Blonde chocolate was created by accident. Frédéric Bau, the executive chef and director of Valrhona’s Ecole du Grand Chocolat, had melted white chocolate in a bain-maire (water bath) for a demonstration. He inadvertently left the remaining chocolate on the stovetop overnight.
Coming back to the kitchen some 10 hours later, he found that the melted chocolate had turned light tan in color and gave off aromas of shortbread, caramelized milk, and unrefined sugar.
He found the result of his oversight to be delicious and set out to recreate it as couverture chocolate and produce it on a larger scale. (It took eight years to perfect the recipe.)
Valrhona’s Blond/Dulcy has 35% cacao solids chocolate, a unique blonde color, and, per the brand, intense biscuity notes, a light sugar taste with a hint of salt, and a creamy texture.
Whether it’s used for bars, bonbons, or in pâtisserie, blonde chocolate pairs beautifully with caramel, toffee, and hazelnut flavors, and with mildly acidic fruits such as apricot, banana, and mango.
If you haven’t yet tasted blonde chocolate, it’s easy to pick up a bar at Amazon.
While you’re at it, if you haven’t had ruby chocolate, pick up a bar of that as well.
Different artisan chocolate makers use Valrhona’s couverture to create their own blonde chocolates.
> See our Chocolate Glossary for more chocolate types and terms.
Lady M is a New York City maker of luxury confections, with more than 50 boutiques worldwide. Established in 2001, Lady M is the creator of the world-famous Mille Crêpes Cake. Lady M marries French pastry techniques with Japanese sensibilities, resulting in delicate cakes that are a touch sweet and perfect for every occasion. All cakes are handmade and prepared fresh without food additives or preservatives. The crêpes cakes are a very special treat, although Lady M makes a variety of delectable cakes and confections. Learn more at LadyM.com.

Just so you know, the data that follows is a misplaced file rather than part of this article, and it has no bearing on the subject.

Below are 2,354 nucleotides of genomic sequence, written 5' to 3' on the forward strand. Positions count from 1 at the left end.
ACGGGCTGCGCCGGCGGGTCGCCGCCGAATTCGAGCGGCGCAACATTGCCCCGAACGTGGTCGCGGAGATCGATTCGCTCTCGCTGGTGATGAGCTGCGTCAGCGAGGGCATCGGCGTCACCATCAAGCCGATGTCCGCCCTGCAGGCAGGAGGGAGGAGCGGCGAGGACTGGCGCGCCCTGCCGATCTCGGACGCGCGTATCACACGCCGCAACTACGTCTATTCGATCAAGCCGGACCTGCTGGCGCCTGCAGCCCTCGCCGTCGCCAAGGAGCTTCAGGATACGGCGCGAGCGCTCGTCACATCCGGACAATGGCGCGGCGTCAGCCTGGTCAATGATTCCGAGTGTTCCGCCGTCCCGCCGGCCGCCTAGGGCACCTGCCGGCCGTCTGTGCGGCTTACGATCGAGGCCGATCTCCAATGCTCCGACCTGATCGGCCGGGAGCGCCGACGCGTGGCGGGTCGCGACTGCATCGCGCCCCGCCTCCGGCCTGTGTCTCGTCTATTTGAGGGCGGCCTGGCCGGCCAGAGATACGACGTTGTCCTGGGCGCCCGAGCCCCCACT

*Streusel is a crumb topping made from butter, flour, and sugar. It can also contain chopped nuts or rolled oats. It’s used on cakes and pies alike. Pronounced SHTROY-zul, the word derives from the German “streuen,” meaning to sprinkle or scatter. The American mispronunciation “STROO sul?” Fuggedaboudit.
†The brown caramel color in certain foods comes from a reaction that occurs when sugar reacts with amino acids under heat. Called the Maillard (my-YARD) reaction after the French physician and chemist Louis-Camille Maillard who first reported it in 1912, it’s a form of non-enzymatic browning that [usually] requires heat. Each type of food has a very distinctive set of flavor compounds that are formed during the Maillard reaction. The color and flavor of toasted bread and nuts; barbecued, roasted, and seared meats; and roasted coffee (and many other flavors) are the result of Maillard reactions. And of course, caramel candy is the result of a Maillard reaction.
The post Lady M’s Peach Cobbler Mille Crepes Cake—Get It While You Can first appeared on The Nibble Webzine Of Food Adventures.
The Nibble Webzine Of Food Adventures